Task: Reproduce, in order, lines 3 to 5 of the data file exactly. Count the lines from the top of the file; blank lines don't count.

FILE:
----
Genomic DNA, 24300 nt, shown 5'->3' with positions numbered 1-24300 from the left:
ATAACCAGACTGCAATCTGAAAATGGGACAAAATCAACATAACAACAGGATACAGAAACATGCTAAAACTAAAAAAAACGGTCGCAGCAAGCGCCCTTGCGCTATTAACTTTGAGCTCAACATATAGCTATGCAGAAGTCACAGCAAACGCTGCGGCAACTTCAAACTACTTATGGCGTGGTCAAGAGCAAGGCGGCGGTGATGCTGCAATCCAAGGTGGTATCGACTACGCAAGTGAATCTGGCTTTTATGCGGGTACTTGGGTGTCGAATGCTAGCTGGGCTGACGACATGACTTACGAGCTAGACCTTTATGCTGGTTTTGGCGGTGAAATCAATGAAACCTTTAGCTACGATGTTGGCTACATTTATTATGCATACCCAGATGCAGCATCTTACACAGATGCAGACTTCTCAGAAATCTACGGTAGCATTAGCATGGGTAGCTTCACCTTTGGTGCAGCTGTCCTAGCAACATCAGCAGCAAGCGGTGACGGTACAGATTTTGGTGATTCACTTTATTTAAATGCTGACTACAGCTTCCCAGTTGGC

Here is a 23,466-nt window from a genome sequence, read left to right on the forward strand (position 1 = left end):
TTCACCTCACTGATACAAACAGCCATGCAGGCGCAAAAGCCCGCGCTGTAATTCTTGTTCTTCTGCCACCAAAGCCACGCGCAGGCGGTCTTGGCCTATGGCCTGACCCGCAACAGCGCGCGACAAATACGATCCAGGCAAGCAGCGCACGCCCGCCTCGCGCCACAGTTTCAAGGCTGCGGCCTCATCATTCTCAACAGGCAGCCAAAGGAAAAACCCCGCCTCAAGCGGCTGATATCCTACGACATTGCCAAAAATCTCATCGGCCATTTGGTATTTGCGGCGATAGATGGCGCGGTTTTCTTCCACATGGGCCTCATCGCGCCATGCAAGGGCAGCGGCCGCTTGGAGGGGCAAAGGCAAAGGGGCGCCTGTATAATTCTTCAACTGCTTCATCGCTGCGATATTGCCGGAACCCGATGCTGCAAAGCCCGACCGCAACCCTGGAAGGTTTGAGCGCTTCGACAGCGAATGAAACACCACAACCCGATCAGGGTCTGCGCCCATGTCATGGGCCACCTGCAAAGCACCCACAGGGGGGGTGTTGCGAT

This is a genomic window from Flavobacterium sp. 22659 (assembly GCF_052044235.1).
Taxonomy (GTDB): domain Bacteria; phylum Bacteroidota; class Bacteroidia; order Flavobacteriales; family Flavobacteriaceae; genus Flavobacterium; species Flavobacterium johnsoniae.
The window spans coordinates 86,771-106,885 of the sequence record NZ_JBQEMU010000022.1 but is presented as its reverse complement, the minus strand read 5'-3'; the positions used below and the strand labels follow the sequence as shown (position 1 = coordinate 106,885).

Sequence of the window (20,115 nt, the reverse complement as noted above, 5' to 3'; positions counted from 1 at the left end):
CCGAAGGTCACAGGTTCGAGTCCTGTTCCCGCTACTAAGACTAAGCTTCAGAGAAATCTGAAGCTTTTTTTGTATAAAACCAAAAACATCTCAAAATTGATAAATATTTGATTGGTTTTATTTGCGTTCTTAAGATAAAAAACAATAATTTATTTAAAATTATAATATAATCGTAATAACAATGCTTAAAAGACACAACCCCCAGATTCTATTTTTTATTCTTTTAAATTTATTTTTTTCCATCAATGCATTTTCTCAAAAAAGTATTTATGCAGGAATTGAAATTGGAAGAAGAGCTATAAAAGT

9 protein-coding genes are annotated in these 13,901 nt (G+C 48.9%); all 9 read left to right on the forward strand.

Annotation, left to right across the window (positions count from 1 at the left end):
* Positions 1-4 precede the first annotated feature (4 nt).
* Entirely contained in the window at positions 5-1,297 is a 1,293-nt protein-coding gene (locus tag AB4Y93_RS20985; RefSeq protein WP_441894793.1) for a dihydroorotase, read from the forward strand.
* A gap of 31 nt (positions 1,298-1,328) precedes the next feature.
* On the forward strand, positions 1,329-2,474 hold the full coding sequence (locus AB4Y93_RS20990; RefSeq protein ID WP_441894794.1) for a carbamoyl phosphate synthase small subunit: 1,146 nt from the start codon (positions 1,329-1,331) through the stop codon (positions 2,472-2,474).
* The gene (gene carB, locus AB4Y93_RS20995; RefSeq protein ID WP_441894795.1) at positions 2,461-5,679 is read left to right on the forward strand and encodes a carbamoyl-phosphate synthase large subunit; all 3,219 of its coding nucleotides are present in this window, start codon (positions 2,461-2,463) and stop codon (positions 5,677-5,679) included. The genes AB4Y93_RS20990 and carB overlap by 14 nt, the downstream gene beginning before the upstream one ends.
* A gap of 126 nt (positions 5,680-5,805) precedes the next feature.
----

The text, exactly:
Here is a 23,466-nt window from a genome sequence, read left to right on the forward strand (position 1 = left end):
TTCACCTCACTGATACAAACAGCCATGCAGGCGCAAAAGCCCGCGCTGTAATTCTTGTTCTTCTGCCACCAAAGCCACGCGCAGGCGGTCTTGGCCTATGGCCTGACCCGCAACAGCGCGCGACAAATACGATCCAGGCAAGCAGCGCACGCCCGCCTCGCGCCACAGTTTCAAGGCTGCGGCCTCATCATTCTCAACAGGCAGCCAAAGGAAAAACCCCGCCTCAAGCGGCTGATATCCTACGACATTGCCAAAAATCTCATCGGCCATTTGGTATTTGCGGCGATAGATGGCGCGGTTTTCTTCCACATGGGCCTCATCGCGCCATGCAAGGGCAGCGGCCGCTTGGAGGGGCAAAGGCAAAGGGGCGCCTGTATAATTCTTCAACTGCTTCATCGCTGCGATATTGCCGGAACCCGATGCTGCAAAGCCCGACCGCAACCCTGGAAGGTTTGAGCGCTTCGACAGCGAATGAAACACCACAACCCGATCAGGGTCTGCGCCCATGTCATGGGCCACCTGCAAAGCACCCACAGGGGGGGTGTTGCGAT

This is a genomic window from Flavobacterium sp. 22659 (assembly GCF_052044235.1).